Sometimes, when Time Machine starts a new backup, I see that it'll be several GB of data. I then wonder: What did I save that was so large? Is it perhaps backing up unnecessary data, that I should exclude in the future?

As a Mac developer, I understand that there must be some kind of database that Time Machine maintains in order to know what files need to be backed up. I like to have access to that so that I can stop a large backup process and then check the database for the pending files, and decide whether I want to take further actions.

I am so far unable to find out where the information is stored.

I checked the tmutil tool, but that doesn't seem to offer an option for listing the pending files, either.

I understand that I can use tmutil compare after a backup to see what was backed up, but I like to instead see the pending files in the queue.

  • This assumes that TM (or macOS) actually keeps a list of pending files somewhere. If TM just rescans the disk for changes (like rsync does) during the "Calculating ...` phase there won't be a list.
    – nohillside
    Mar 10, 2017 at 9:49
  • @patrix It's well known that TM does not perform a scan but instead uses the FSEvents service to learn of changes to the live file system. Only if you boot a different non-OSX system, e.g. Windows, and then modify the volume so that OSX can't monitor the changes live, it'll perform a rescan next time. But that's the exception. Also, if it would scan each time, it would be utterly slow. But TM knows instantly what had changed in the past 30 minutes. So, with FSEvents, it might just hold the information in memory, but it persists across boots, so I assume a database file of some kind. Mar 10, 2017 at 9:51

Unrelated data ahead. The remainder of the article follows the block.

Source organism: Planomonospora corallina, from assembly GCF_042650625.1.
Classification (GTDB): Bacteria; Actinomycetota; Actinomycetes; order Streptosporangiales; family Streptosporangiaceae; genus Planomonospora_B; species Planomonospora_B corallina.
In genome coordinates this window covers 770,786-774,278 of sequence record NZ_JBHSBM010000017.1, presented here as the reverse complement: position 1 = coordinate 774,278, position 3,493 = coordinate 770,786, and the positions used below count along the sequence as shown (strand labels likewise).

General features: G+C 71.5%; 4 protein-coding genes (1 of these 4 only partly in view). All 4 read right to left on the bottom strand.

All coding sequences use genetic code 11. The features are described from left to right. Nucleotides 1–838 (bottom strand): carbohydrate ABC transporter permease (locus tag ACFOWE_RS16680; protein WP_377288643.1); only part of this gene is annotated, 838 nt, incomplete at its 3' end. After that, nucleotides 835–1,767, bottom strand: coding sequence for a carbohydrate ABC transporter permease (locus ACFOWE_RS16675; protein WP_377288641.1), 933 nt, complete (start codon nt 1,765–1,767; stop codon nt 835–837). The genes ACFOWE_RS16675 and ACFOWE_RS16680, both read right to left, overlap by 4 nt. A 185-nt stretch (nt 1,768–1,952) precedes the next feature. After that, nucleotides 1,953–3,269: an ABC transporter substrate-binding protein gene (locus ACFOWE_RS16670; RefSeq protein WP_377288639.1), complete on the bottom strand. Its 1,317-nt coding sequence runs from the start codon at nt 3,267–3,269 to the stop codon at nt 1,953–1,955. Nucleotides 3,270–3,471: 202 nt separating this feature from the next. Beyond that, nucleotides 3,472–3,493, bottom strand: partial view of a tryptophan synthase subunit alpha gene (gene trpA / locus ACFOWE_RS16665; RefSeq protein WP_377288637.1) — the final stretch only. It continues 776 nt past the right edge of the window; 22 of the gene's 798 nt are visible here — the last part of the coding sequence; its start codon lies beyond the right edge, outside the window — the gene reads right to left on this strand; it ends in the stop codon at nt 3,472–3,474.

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    Ah, right. So the question basically is "Where does the FSEvents service keep the list of changed files?"
    – nohillside
    Mar 10, 2017 at 9:53
  • Nope, not FSEvents. Apps, including the TM service, subscribe to FSEvents, and keep their own record. FSEvents does keep its records only as long until it has informed all subscribers. Also, as TM filters out some folders, the FSEvents list would not be accurate. TM must have its own records somewhere. Mar 10, 2017 at 9:57
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    Sadly, Pondini's website appears to be offline. Fortunately, The Wayback Machine still has copies: web.archive.org/web/20170726205123/http://pondini.org/TM/… Mar 29, 2020 at 9:09

1 Answer 1


The way the backup works is that it does a large base image of EVERYTHING and then each new backup just backs up changes.

However - If you perform a touch command, or you move files or interact with them in anyway, this can cause it to flag as being a change, and it will back it up again.

  • The changes are not kept in any database or anything like that, backup software in general just looks for changes in the files themselves.
    – Pete
    Mar 29, 2020 at 5:57
  • You're never going to find that list or database is the out-take of all this.
    – Pete
    Mar 29, 2020 at 10:37

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